A recent study by WFH Research has found that office-based workers spend around 15 additional minutes each week undertaking professional development and learning activities than their remote-based colleagues.

The survey study – which analysed the responses from 2,400 adults who were able to work from home also concluded that their office-based counterparts were spending, on average, 40 more minutes per week mentoring others alongside 25 additional minutes in formal training.

The report noted that organisations need to focus their efforts on providing learning and training needs for their remote workers to encourage ‘inclusivity and equal opportunities’.

How HR and L&D teams can make learning effective for all was a crucial component considered. It was accepted that – with the evolution of the workplace – there would need to be a greater focus on ‘agile ways of working’ and a need to ‘embrace new technology’ in organisational learning design.

In summary of the findings, it was noted that a ‘cohesive strategy to capture knowledge, standardise training content, ensure it is engaging to both new and experienced colleagues, and regularly review the materials at all levels – and in all departments – is key to successful companies. When we see this as a culture, it tends to lead to success with a shared ethos and collective drive towards organisational goals’.

In a recent article – published by the HR Director – Adrian Harvey, CEO of Elephants Don’t Forget, critically looked at the challenges employers and employees are facing with regards to remote and hybrid working models, noting that:

Colleague Development Leader at Hastings Direct Insurance, Ben Couldwell, tells us about the impact Clever Nelly has had at Hastings Direct. Watch our testimonial video to find out how they are continuing to build on colleague development month-on-month, with incredible results from the first seven months in competency improvements and related KPIs.

“We’ve been using Nelly now for seven months and it is taking us from strength-to-strength, month-on-month. So, the development that we are seeing in our colleagues and the engagement levels is just continuing to grow.

Culture and employee competency is extremely important to us at Hastings Direct, especially in the roles that we do: helping people to become better every single day. Nelly has given us some real tangible data that we can use to support those conversations.

The Management Information we get back from what Nelly tells us is based on how our handlers are answering their questions, and it is vitally important to help us grow. It’s really helping us to forge the way forward in how we train, coach and develop our individuals.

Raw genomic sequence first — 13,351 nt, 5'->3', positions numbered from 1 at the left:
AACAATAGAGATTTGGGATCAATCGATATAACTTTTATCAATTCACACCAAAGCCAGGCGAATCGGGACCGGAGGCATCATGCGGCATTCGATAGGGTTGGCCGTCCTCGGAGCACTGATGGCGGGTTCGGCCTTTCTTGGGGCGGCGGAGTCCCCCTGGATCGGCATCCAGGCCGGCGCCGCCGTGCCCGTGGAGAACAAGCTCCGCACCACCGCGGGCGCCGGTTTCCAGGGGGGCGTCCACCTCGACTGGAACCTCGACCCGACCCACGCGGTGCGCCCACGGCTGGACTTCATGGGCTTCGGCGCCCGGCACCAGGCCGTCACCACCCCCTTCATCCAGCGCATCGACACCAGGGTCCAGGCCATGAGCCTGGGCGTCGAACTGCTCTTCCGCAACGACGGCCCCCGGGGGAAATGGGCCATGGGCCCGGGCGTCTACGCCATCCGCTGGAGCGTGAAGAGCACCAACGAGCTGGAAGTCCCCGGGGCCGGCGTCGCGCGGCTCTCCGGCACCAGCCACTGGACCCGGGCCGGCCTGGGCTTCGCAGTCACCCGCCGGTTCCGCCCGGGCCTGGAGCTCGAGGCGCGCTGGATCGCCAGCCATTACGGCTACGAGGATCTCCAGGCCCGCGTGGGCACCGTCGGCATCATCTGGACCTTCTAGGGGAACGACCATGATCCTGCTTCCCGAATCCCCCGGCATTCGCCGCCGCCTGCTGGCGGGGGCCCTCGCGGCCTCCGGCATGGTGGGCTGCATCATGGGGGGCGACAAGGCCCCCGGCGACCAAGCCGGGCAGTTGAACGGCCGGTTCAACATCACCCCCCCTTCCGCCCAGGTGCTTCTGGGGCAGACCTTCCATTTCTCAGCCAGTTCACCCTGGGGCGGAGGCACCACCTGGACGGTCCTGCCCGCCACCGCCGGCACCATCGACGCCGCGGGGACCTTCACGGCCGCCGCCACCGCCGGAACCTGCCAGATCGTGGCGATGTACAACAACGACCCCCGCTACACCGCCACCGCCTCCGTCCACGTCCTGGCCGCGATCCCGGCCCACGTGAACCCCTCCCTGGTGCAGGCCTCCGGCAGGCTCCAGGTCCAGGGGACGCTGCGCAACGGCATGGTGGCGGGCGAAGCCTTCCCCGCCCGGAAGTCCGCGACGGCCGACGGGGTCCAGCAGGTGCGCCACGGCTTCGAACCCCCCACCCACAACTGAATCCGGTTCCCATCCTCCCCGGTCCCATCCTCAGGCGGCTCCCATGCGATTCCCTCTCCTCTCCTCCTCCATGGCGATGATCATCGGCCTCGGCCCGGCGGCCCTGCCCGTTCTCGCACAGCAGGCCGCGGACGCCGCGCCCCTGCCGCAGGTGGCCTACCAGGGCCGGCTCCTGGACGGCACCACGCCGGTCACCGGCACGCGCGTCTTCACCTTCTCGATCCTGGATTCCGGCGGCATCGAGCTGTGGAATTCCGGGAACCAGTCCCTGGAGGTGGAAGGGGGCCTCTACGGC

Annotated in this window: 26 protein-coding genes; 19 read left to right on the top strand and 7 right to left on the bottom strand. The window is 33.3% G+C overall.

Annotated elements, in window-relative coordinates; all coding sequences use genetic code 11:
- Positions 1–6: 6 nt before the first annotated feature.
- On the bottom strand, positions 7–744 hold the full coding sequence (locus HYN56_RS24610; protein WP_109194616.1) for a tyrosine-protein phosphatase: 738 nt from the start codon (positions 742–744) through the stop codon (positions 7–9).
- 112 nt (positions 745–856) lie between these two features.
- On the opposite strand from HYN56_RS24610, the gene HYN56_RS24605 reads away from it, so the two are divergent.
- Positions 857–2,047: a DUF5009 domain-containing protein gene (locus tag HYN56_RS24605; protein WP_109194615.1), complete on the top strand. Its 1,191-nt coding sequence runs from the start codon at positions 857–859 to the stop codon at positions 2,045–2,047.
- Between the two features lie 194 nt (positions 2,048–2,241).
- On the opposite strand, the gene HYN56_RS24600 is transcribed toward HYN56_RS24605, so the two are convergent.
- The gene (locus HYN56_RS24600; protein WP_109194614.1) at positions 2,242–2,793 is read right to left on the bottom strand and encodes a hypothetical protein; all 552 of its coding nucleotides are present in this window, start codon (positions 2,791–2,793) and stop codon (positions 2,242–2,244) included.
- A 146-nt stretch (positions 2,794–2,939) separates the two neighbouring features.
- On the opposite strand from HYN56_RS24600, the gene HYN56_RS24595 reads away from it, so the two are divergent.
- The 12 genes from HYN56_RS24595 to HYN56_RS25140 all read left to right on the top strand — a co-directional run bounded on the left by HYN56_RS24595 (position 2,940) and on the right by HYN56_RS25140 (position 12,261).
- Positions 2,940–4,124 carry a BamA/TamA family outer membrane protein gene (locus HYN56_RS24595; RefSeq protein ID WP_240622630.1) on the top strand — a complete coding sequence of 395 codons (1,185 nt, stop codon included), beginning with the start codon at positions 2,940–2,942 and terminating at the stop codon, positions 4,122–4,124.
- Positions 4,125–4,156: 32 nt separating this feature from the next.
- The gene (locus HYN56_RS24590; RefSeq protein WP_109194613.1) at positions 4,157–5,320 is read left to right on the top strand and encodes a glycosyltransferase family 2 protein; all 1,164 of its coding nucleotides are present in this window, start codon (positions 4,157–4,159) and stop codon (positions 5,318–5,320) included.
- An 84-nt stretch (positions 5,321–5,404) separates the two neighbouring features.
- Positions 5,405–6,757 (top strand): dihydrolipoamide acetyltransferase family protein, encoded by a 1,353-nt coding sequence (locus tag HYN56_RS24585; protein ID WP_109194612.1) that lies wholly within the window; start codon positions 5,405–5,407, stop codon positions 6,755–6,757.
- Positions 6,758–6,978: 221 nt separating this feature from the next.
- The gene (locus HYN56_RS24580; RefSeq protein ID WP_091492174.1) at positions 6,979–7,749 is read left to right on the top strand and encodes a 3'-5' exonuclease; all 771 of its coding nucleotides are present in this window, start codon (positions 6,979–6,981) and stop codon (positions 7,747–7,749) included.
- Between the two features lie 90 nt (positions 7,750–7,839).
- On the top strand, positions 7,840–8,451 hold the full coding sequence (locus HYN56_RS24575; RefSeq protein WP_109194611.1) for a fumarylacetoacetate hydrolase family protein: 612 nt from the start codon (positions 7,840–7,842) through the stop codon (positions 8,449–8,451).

The implementation of Nelly for us was smooth and seamless. A very strong and positive experience. Our relationship with Sophie [our Account Director] has just been great from day one; we couldn’t have asked for anymore.

For me, I would recommend Clever Nelly to anybody – any company, no matter how small or large – because the benefits and gains we have seen from it have just been invaluable.”

Ben Couldwell, Colleague Development Leader at Hastings Direct

“The challenge employers face today is a near-perfect storm and, unless employers materially up their game regarding employee training and welfare, this situation is only going to get worse. The reality is that – thanks to Covid-19 – the world of work has moved on at a pace that very few employers have been able to keep up with.


Hybrid working and Work from Home (WFH) being perhaps the most significant seismic shifts. Whereas in the past, most (perhaps 70%) of in-role competency was developed “on-the-job” through peer-to-peer learning, modern workplaces are now starved of this vital component. In a hybrid model – where employees are in the office just two days per week – the opportunity to learn from their peers is now reduced to 40%. This also assumes that their tenured colleagues – with all the workplace knowledge and competence – are actually working in the office on the same days. Mathematically, they won’t always be, so the peer-to-peer learning opportunity is further diluted.


If a recruit is 100% WFH then the opportunity for peer-to-peer learning is (in the majority of instances) exclusively digital and usually limited to Slack, Microsoft Teams or Zoom. Better than nothing, but far less effective than face-to-face. This peer-to-peer learning dilution is compounded by the fact that many firms have – for many years – been engaged in a “race to the bottom” in respect of workplace training costs. “Get them trained as quickly and cheaply as possible”, being the mantra. This looks great in the annual budget round, but many firms have – in the process – lost sight of the objective of the exercise.


The objective is to turn out, role-ready, super-competent and confident employees. The reality in many cases is the complete opposite. The training isn’t competency-focussed – it is far too theoretical and, therefore, recruits fail to translate this theory into workplace competence.This is particularly true in the case of “required learning” which we associate with regulated markets. All too frequently the training is heavily theoretical and doesn’t require the learner to demonstrate competence but rather complete a short-term memory test at the end of a training module, e.g., Customer Vulnerability.


Even when employers do think through the onboarding process and invest in grad bays and academies, much of what is taught is rapidly forgotten, and, without more experienced and competent peers around to help recruits course-correct, much of the hard work and investment is wasted.

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